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WADQC / Glossary

Glossary

production installation

A production installation consists of:

  • Orthanc installed from standard Ubuntu repositories
  • PostgreSQL installed from standard Ubuntu repositories
  • wadadmin and waddashboard running on apache2
  • Orthanc, PostgreSQL, and wadprocessor controlled by systemd
  • Orthanc, PostgreSQL, wadprocessor, wadadmin, waddashboard running as non-privileged user.

In Ubuntu 16.04 and 16.10 orthanc-postgresql is missing in the repositories. Therefore, installing Orthanc from the standard Ubuntu repositories will result in Orthanc using a SQLite database. This will work fine, but if a PostgreSQL is desired, Orthanc should be installed from another source (e.g. precompiled package from the WAD-QC developers).

development installation

A development installation consists of a fully working WAD-QC installation, where all services are installed in a user's home folder and can be used without interference with already installed system packages.

  • Orthanc with PostgreSQL plugin installed locally from a precompiled package by the WAD-QC developers
  • PostgreSQL from BigSQL installed locally
  • wadadmin and waddashboard running on their own stand-alone Werkzeug server
  • Orthanc, PostgreSQL, and wadprocessor controlled by systemd
  • Orthanc, PostgreSQL, wadprocessor, wadadmin, waddashboard running as non-privileged user.

In Ubuntu 16.04 and 16.10 orthanc-postgresql is missing in the repositories. Therefore, installing Orthanc from the standard Ubuntu repositories will result in Orthanc using a SQLite database. This will work fine, but if a PostgreSQL is desired, Orthanc should be installed from another source (e.g. precompiled package from the WAD-QC developers).

wad_setup.zip

To create wad_setup.zip, run the following commands in the root folder of the wadqc repository:

python3 setup.py bdist_wheel
ln -s ../dist wad_setup/dist
zip -r wad_setup.zip wad_setup

Disable system services

Installing PostgreSQL or Orthanc from standard Ubuntu repositories, automatically adds a service that starts automatically after installation and at system boot-up. As these processes need to be controlled by wadservices, the automatically added system services should be disabled and ownership of some folders should be changed to that of the non-privileged user that will run the WAD-QC server.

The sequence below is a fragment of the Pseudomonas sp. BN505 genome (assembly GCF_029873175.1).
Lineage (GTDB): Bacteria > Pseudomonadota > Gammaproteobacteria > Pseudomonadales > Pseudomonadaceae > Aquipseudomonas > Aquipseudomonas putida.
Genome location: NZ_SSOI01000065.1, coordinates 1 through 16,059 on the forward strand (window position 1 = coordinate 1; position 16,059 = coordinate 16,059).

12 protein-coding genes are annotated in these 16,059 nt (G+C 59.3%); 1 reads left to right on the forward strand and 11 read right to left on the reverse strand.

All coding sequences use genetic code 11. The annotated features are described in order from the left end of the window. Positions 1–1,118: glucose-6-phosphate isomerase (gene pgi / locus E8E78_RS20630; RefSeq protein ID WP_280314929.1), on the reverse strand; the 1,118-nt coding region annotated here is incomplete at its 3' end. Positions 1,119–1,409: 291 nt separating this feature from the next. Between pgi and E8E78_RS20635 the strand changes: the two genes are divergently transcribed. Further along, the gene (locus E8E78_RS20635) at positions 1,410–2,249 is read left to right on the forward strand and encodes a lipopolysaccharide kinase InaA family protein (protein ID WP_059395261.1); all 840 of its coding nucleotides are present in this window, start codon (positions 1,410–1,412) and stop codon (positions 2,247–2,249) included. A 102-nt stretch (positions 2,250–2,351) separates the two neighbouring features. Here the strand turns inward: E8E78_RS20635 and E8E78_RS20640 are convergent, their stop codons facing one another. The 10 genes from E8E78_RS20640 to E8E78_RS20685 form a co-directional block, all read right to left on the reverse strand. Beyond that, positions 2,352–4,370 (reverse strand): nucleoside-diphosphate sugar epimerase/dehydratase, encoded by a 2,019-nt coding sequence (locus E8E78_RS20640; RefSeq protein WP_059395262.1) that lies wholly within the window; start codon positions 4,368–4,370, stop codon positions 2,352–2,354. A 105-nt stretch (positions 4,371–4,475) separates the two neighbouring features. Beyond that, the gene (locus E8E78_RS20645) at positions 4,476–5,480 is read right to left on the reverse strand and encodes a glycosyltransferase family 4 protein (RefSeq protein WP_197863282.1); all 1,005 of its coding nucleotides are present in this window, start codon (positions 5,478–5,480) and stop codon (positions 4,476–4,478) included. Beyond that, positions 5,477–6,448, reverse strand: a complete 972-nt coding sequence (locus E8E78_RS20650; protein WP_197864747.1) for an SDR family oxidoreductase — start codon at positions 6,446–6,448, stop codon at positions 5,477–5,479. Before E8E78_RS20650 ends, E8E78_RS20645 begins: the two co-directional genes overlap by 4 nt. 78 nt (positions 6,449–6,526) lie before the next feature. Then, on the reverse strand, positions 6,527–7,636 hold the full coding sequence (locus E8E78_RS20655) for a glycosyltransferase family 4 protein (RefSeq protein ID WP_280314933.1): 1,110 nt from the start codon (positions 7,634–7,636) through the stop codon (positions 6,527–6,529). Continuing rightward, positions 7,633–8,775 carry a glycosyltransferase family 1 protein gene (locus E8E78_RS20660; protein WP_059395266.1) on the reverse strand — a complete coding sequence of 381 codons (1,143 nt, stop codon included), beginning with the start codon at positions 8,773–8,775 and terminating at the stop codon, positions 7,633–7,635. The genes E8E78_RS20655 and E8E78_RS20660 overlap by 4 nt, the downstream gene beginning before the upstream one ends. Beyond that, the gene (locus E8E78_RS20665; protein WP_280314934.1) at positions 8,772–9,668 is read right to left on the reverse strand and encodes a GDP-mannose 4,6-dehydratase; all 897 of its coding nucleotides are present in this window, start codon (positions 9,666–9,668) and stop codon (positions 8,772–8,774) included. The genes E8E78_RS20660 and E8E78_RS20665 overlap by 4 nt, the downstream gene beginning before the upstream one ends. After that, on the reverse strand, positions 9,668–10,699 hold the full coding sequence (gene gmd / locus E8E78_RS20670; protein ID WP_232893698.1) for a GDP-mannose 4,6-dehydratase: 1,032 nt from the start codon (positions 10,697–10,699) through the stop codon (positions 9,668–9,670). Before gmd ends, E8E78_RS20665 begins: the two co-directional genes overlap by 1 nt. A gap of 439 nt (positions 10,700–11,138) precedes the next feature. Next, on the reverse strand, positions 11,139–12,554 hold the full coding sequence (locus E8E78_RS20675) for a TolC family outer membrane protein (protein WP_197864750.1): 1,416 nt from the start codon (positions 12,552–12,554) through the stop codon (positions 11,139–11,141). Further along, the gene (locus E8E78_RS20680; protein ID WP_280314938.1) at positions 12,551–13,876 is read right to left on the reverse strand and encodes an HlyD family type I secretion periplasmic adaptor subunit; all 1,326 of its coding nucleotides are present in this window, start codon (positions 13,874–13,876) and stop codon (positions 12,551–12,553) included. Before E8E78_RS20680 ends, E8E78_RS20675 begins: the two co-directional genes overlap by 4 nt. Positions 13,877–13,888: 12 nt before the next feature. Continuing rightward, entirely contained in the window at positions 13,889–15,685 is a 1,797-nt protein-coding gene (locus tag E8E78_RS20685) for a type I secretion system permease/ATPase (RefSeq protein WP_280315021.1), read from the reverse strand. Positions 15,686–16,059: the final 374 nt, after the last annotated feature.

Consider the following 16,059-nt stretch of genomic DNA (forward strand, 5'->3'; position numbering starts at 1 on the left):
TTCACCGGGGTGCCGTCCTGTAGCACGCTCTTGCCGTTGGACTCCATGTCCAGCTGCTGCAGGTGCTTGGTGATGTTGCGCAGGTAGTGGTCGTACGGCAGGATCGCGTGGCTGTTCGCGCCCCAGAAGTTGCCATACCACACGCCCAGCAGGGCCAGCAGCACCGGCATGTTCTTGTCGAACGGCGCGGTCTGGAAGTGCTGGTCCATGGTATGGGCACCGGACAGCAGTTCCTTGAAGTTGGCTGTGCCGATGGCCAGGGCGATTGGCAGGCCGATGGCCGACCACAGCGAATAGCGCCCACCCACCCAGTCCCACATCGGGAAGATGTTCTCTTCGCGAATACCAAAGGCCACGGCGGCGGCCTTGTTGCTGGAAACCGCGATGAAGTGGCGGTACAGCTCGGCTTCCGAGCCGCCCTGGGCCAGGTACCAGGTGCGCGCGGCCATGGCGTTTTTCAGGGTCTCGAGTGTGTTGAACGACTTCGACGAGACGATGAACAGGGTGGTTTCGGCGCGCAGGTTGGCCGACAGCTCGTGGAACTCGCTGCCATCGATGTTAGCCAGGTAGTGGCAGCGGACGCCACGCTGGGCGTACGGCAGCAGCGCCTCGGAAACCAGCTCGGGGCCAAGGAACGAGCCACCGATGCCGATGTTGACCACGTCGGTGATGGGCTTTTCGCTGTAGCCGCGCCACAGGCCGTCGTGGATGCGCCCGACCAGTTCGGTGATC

For user "wad" and PostgreSQL on Ubuntu 16.04, enter the following commands in a command shell:

sudo systemctl stop postgresql
sudo systemctl disable postgresql
sudo systemctl mask postgresql
sudo chown -R wad:wad /var/run/postgresql /var/log/postgresql

For user "wad" and Orthanc on Ubuntu 16.04: Enter the following commands in a command shell:

sudo systemctl stop orthanc
sudo systemctl disable orthanc
sudo systemctl mask orthanc

Creating and using a virtualenv

The WAD-QC server should be run by a non-privileged user. As such the python packages should be installed in the user's home (use the --user flag for pip commands) or in a virtualenv.

If wad_setup.py is used with a recipe that specifies a virtualenv that does not exist, it will create one automatically, effectively performing the steps below.

* prerequisites to work with virtualenv on Ubuntu16

Open a new command shell, and enter the following commands:

pip install --user --upgrade virtualenv virtualenvwrapper
echo "export PATH=\$HOME/.local/bin:\$PATH" >> ~/.bashrc
echo "export WORKON_HOME=\$HOME/Envs" >> ~/.bashrc
echo "source \$HOME/.local/bin/virtualenvwrapper.sh" >> ~/.bashrc
exit

* create a new virtualenv for WAD-QC with python3

Open a new command shell, and enter the following commands:

mkvirtualenv wad2env3 --no-site-packages --python=/usr/bin/python3

* activate virtualenv

workon wad2env3

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